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Camel Rock.

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We stopped at the Tesuque Flea Market. I found a buddy that kept me entertained so I wouldn't spend any more money.
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Next post will be Blue Hole in Santa Rosa, NM.
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Type: Discussion • Score: 11 • Views: 1,759 • Replies: 19
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farmerman
 
  2  
Reply Mon 5 Oct, 2015 09:25 am
@Butrflynet,
neat neat neat. We were in that area many times when I was a kid (Uncle Stoah was an itinerant geologist during his summers free. I went with him many times qn we did LEPIDOLITE hunting in the Okeefe country. (Okeefe was there when I was a kid and my uncle bought a print from her studio. (Which I now own via "avuncular primogeniture"). There should have been many deposits of gem quality lepidolite there.

When I worked at Sandia I loved to just drive around the desert and look for old wrecked cars and trucks an find those derelict adobe houses.

ITS real Halloween country.

MORE PICTURES NOW!!
0 Replies
 
Butrflynet
 
  2  
Reply Mon 5 Oct, 2015 09:29 am
Blue Hole, Santa Rosa. The Blue Hole of Santa Rosa is a circular, bell-shaped pool east of Santa Rosa, New Mexico that is one of the most popular dive destinations in the US for SCUBA diving and training. The Blue Hole is an artesian well that was once used as a fish hatchery. It is a clear blue body of water with a constant 64 °F (18 °C) temperature and constant inflow of 3000 gallons per minute. While the surface is only 80 feet (24 m) in diameter, it expands to a diameter of 130 feet (40 m) at the bottom.

Since Route 66 and Interstate 40 pass through the Sandia Mountains on the way back to Albuquerque, NM, it is necessary for divers to use high-altitude dive tables to compute the dive profile and decompression stops when diving in the Blue Hole.

A diving permit is required to use the pool and can be obtained from the city of Santa Rosa ($8 for a one-week permit).

Tanks may be filled or rented as well as some equipment at a private dive shop located at the site.


The tourism website for the area: http://santarosabluehole.com/


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Brave souls dove off the ledges into the icy water while I meekly tiptoed down the steps and froze one inch of body at a time until I was acclimated and dove in.

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The white buoys in the middle mark the cave entrance for the divers.

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My friend Sherri says it wasn't even close to 61 degrees, more like 40 degrees.


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Getting my snorkeling gear together and freezing into an ice cube while doing so.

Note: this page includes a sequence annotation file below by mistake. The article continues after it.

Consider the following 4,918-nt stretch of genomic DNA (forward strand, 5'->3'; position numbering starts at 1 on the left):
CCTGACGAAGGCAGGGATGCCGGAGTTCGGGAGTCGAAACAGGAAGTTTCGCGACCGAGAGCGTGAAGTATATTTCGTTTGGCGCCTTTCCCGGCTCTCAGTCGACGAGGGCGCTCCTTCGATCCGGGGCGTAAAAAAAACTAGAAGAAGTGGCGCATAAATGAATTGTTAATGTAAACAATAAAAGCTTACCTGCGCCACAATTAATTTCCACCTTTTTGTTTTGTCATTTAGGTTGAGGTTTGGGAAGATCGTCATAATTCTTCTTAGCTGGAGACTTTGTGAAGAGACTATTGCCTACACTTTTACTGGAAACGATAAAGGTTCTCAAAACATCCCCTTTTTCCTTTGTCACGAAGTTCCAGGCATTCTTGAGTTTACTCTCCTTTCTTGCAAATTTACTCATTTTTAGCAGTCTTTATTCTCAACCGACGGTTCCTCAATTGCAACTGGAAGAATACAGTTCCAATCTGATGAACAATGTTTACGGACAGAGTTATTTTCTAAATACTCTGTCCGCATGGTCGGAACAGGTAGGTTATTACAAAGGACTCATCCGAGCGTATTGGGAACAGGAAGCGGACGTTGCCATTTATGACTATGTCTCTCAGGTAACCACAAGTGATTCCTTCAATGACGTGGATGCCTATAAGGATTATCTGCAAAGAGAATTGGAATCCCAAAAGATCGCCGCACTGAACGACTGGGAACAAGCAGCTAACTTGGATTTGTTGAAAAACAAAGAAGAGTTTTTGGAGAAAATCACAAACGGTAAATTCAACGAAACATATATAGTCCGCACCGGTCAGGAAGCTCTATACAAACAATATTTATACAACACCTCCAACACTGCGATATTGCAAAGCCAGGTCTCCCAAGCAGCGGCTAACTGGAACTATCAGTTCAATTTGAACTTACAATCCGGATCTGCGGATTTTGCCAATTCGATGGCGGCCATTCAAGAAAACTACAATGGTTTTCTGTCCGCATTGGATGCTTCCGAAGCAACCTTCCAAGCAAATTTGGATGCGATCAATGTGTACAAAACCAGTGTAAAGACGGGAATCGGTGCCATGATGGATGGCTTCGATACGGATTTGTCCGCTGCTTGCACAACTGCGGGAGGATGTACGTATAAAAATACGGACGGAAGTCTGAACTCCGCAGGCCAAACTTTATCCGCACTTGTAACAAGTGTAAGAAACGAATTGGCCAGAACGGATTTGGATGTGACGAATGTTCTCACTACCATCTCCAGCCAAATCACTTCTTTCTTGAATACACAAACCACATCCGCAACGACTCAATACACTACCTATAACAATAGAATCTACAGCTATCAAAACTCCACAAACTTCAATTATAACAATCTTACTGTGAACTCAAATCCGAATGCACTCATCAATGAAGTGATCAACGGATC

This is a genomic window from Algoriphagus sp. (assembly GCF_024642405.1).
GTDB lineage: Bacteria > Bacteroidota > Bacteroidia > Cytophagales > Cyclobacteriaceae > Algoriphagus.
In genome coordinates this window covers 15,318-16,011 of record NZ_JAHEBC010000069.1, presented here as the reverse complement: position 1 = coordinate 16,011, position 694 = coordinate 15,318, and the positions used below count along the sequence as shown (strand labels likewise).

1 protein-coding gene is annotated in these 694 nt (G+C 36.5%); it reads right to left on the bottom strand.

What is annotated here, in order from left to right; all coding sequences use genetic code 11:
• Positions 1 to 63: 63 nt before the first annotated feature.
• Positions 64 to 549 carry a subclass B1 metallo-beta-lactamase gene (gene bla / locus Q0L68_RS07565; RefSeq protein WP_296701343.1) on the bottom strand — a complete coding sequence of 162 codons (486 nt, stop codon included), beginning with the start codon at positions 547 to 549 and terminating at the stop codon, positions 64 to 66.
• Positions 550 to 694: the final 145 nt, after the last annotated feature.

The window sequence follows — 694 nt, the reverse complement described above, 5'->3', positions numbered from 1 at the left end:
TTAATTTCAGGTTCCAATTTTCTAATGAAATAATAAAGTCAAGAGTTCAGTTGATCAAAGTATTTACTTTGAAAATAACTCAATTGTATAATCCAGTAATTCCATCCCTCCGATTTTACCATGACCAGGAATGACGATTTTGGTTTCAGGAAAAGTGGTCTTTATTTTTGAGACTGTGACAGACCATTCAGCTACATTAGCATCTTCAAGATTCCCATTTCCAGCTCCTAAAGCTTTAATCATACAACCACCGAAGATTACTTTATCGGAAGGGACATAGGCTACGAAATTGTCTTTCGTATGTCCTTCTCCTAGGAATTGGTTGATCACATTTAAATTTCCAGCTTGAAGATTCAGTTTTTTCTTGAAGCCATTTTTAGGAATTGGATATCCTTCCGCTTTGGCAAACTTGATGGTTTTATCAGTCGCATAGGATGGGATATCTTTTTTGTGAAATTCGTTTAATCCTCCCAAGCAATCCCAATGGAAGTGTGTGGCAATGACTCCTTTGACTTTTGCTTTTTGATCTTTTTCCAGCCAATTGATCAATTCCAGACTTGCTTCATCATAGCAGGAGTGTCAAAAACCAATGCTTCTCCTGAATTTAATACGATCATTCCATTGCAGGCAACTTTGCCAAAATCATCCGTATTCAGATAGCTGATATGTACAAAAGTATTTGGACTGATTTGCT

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It was cooooold! But, once acclimated, felt really good. We even went back for more in the afternoon after we'd toured other places in the area.


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Nearby Park Lake in Santa Rosa, NM. Fun time for the kids with us. Great inflatable obstacle course and water slide. The lake is fed from the overflow of Blue Hole and since it is only about 3 feet deep is quite warm and a welcome contrast to the cold waters.

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My friend standing in the freezing overflow waterfall of Blue Hole that feeds the local lake and river.

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Santa Rosa Lake, one of three water spots we stopped at in Santa Rosa. There are many more in this area of NM.

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The dam was bone dry before we got the good rains this summer.

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Next post, our two trips to the Jemez Mountains and other scenic spots in the area.
0 Replies
 
ehBeth
 
  2  
Reply Mon 5 Oct, 2015 09:38 am
Looks like you've been taking good care of yourself AND having a good time.
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Butrflynet
 
  2  
Reply Mon 5 Oct, 2015 10:36 am
First trip to the Jemez, we went to a Buddhist Zen temple there for a meditation class and lunch with the monks.

Jemez, NM Bodhi Manda Zen Meditation Center

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Dry creek bed with Buddhist statuary.


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This is the meditation center.

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Fresh from our meditation class with Kevin, our teacher.


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Outside of the meditation temple

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Around the grounds and various buildings of the Zen center.